The grant will fund the program for two years and a half years. College leaders are in the early stages of talking about ways to fund the program to keep it going, Copeland said.

One of the top priorities for the college is to promote health literacy and healthy interpersonal relationships and promote the benefits of nutrition and exercise.

The new wellness promotion program can help students and staff identify health and wellness issues such as a learning disability or a substance abuse problem and get them help dealing with those issues.

“When a student is facing so many responsibilities, a lot of ‘now’ things crowd out the future,” Copeland said. “We want to look at the student holistically and get them connected to a resource to reduce the barrier, whether that’s an academic learning disability or medical or mental health concern. It’s hard to do homework when you think there’s no point.”

Copeland joked that the campus doesn’t have a force field that keeps life out and that many life stressors, such as juggling work and school or juggling a child and school, can lead to a student or staff’s failure to complete a degree or stay on the job. The new wellness and health center would offer a place for challenged students and staff to go to seek help.

Edmonds Community College has a diverse student population, made up of high school students, about 350 veterans using their GI bill, about 50 percent on financial aid, about 14 percent on disability, 25 percent in basic skills programs such as getting their GED, 31 percent have dependants and almost half are working.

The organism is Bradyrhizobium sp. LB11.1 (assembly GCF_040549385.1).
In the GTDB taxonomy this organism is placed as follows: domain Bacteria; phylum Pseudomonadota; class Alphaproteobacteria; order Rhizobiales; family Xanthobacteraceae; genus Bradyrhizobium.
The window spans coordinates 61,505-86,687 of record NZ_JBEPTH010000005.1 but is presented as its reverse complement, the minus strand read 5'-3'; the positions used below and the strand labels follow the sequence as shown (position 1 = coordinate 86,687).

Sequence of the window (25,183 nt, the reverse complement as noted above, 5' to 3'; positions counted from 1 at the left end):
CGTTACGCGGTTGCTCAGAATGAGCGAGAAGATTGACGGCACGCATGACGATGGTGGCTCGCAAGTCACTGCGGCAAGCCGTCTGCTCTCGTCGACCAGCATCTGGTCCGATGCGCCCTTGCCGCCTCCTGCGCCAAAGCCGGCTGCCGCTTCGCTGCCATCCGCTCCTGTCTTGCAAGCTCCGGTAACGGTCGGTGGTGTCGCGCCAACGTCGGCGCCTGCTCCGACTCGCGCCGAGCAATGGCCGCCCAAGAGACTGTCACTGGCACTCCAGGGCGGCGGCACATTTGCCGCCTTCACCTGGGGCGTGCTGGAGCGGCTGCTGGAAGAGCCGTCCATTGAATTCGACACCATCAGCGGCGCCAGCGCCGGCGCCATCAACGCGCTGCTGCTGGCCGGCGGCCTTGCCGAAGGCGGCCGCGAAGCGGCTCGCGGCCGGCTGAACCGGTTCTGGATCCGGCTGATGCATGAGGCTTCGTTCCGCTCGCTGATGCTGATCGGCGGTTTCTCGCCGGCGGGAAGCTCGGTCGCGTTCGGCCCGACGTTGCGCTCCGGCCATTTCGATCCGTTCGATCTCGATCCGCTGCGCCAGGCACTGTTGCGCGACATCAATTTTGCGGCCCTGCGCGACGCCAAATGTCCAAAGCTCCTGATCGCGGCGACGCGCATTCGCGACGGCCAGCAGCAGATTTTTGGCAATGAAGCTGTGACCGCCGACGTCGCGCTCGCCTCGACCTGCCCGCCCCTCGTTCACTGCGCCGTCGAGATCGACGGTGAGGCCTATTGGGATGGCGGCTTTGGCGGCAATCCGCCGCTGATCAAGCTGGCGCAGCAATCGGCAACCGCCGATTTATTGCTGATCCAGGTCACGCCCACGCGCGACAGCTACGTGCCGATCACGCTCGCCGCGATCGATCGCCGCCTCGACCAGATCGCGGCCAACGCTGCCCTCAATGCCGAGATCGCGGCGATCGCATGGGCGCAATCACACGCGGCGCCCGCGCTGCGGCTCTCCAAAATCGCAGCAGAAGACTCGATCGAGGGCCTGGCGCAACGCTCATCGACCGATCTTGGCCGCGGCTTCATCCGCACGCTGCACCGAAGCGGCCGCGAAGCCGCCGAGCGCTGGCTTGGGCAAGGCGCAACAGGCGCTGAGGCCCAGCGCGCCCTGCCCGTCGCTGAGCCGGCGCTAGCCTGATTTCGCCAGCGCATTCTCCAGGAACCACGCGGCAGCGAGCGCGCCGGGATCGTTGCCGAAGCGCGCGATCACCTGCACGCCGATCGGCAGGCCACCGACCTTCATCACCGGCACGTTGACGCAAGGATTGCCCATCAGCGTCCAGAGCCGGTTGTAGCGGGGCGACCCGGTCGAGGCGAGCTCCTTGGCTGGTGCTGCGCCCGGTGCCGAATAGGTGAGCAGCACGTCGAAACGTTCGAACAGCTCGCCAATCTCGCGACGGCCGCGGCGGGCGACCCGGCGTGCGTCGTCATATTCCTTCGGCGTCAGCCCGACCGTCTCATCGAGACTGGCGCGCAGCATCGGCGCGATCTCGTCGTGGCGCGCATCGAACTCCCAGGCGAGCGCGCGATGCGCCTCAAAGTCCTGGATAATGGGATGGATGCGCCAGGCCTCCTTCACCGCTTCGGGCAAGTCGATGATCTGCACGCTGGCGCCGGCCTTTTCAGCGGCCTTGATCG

So these are vulnerable populations, Copeland said.

So part of the program’s goal is to empower the students and staff to take an active role in their well being.

“Helping them be advocates for themselves,” Copeland said, and equipping them with important, lifelong self-care skills.

Unhealthy students create more of an impact in the classroom because of bad behavior that is manifested because “it’s life stuff going on how and that’s how they are exhibiting their reaction to the stress,” Copeland said.

“So let’s figure out how we can get you connected to the stress and see how that could be reduced.”

Copeland said she wants the program to look at the whole system.

“Ours is going to be much more global and more visible and accessible,” Copeland said. “We could be a model for other community and technical colleges and it’s very exciting.”